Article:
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Fears of wider lockdowns are gaining momentum

Fears of wider lockdowns are gaining momentum

Niël Terblanché

NAMIBIAN health officials are frantically searching for the possible contacts of a man, who tested positive for COVID-19 and was allowed to roam around Windhoek for two days without being subjected to quarantine protocols after he returned to Namibia at the start of the weekend.

 

Dr. Kalumbi Shangula, the Minister of Health and Social Services, during the latest information session at the National COVID-19 Communication Centre said the 35-year-old man registered as case number 33 in Namibia crossed the border into Namibia on the 12th of June and was allowed to proceed to Windhoek.

 

“He was only taken to a quarantine facility on the 14th June 2020. Upon his arrival at the facility, a specimen was taken from him for testing. The results showed that he tested positive for Covid-19,” Dr. Shangula said.

 

The health minister indicated that contact tracing with regards to case number 33 has commenced and added that the patient is asymptomatic and that his clinical condition is satisfactory.

 

Another local transmission of COVID-19 was recorded in Walvis Bay after a second female prison guard tested positive for infection with SARS-CoV2 in the last week.

 

Namibia health officials searching contacts man tested positive COVID-19
Pictured: Minister of Health and Social Services, Dr. Kalumbi Shangula. Photo: Contributed

 

Although no specific dates on when the 39-year-old woman, who is now registered as case number 34 for Namibia, were given by Dr. Shangula he said the woman presented with COVID-19 symptoms to a private doctor in Walvis Bay on the 3rd of June.

 

“The patient who has no travel history developed symptoms of running nose, headache and loss of smell on the 3rd June 2020. She visited her private doctor and was swabbed. She has been admitted to the Isolation Unit in Walvis Bay and is currently in a satisfactory condition and the case is regarded as a local transmission,” Dr. Shangula said.

 

The health minister gave no explanation during the information session as to why the test results of the person now regarded as case number 34 was only made known three days after her colleague from the Namibia Correctional Service was registered as case number 32.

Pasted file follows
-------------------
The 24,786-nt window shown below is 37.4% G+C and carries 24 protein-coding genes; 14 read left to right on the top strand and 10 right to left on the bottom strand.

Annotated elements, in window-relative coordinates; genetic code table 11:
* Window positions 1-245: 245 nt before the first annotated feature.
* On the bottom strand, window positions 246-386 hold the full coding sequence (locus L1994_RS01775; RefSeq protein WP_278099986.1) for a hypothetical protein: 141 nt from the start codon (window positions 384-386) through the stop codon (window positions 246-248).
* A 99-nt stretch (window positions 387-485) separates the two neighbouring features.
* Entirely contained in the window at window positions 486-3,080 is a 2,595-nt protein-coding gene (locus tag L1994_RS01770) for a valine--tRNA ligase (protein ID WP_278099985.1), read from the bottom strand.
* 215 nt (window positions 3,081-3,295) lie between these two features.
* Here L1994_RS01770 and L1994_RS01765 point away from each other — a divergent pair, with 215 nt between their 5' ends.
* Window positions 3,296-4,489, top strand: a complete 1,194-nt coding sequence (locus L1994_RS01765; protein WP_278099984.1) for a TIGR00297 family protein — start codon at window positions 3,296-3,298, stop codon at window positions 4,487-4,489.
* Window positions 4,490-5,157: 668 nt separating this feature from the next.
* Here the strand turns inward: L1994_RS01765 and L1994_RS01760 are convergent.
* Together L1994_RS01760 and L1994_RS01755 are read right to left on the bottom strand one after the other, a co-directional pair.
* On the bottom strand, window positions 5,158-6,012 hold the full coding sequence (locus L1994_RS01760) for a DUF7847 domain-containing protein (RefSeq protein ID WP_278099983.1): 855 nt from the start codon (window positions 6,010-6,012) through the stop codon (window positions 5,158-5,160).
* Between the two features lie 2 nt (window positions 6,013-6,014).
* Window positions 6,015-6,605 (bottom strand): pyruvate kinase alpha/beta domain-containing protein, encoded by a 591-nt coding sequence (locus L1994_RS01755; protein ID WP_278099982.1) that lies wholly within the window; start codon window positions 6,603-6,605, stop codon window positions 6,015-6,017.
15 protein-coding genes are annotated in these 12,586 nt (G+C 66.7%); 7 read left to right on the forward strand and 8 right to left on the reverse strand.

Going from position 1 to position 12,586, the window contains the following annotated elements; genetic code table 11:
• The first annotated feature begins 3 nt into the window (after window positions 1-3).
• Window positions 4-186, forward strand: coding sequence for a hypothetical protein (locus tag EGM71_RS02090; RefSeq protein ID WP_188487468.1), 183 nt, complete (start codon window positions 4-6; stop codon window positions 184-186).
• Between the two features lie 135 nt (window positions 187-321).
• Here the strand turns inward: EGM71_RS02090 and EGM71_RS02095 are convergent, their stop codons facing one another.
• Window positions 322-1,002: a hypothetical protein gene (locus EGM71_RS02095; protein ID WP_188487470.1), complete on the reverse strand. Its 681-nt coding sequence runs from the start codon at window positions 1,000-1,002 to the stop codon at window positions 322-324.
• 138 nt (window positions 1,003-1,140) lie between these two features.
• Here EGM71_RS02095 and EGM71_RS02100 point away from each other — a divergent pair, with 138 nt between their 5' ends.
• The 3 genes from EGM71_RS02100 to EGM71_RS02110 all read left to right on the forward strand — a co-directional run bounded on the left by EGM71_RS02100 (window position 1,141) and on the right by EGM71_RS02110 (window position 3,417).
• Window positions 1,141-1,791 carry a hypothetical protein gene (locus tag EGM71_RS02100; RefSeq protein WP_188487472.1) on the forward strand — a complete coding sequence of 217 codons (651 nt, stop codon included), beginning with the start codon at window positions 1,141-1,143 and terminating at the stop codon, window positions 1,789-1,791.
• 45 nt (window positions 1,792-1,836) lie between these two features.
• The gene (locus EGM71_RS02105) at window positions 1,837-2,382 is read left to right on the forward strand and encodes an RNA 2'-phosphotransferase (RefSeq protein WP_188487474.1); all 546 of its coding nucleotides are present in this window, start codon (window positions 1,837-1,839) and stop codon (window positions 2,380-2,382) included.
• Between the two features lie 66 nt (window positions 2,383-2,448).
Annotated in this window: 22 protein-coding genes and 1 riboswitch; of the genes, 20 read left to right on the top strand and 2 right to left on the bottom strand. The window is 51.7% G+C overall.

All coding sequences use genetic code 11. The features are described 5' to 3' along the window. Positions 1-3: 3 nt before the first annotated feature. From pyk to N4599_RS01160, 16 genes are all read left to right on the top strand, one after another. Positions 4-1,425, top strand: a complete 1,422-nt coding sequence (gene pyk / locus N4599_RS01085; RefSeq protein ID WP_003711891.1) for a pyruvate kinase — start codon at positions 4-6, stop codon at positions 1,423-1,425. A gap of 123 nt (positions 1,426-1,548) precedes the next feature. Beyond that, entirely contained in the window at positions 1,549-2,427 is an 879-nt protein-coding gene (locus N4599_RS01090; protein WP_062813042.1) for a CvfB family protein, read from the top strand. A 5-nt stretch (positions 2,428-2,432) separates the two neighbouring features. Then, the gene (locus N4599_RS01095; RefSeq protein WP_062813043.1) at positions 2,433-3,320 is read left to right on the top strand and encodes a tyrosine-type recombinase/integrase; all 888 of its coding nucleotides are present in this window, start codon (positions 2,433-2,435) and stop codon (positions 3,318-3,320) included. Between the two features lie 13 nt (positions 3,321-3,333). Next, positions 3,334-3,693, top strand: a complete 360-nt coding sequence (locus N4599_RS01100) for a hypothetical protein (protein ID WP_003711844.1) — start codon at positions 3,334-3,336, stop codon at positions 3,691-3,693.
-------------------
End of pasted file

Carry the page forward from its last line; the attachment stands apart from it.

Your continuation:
Both women, through their profession, are part of the Namibian Security Cluster whose members are part of joint law enforcement patrols that is responsible for ensuring that the public in Walvis Bay adheres to the hard lockdown measures of Stage 1 of the State of Emergency under which the Erongo Region were placed less than a week ago.

 

Dr. Shangula did not mention if the two prison officials now registered as case numbers 32 and 34 were part of any of the patrols that had contact with members of the community while enforcing State of Emergency regulations.

 

Officially, the country now has 34 registered COVID-19 cases, but two more cases are being managed on behalf of Botswana in Gobabis.

 

The two Namibian cross border truck drivers, whose positive COVID-19 test results from Botswana only became known after they were allowed to cross back into Namibia, are being held in isolation in Gobabis.

 

According to Dr. Shangula both drivers are residents of Gobabis.
“Before their test results were available, one of the drivers was allowed to drive to Walvis Bay to discharge and load cargo before returning to Gobabis and then proceeding on to South Africa.

 

“The second driver stayed in Gobabis and was also back on his way to South Africa when both were called back to the town where they were placed in isolation. Both drivers are regarded as Botswana cases but are being managed in Namibia on behalf of the neighbouring country,” Dr. Shangula said.

 

The hospital employee from Walvis Bay that tested positive for COVID-19 and is regarded as case number 28 has repeatedly tested negative while in isolation and has since been allowed to go home on the 13th of June after he was officially deemed recovered by health authorities.

 

With regards to the 63-year-old man, regarded as case number 22 and that was placed on a ventilator in a Walvis Bay hospital during the second week of May after returning from the Democratic Republic of Congo as part of a crew of a multipurpose cargo vessel is making good clinical progress according to Dr. Shangula.

 

“He is fully awake and on reduced mechanical ventilation and is breathing spontaneously,” the health minister said.

 

Dr. Shangula said that the recovery of case number 28 means that Namibia currently only has 16 active cases and that 612 people are in quarantine facilities countrywide.

 

He said 5 919 tests have been performed by the Namibia Institute of Pathology and PathCare and that the country still has no COVID-19 related deaths.

 

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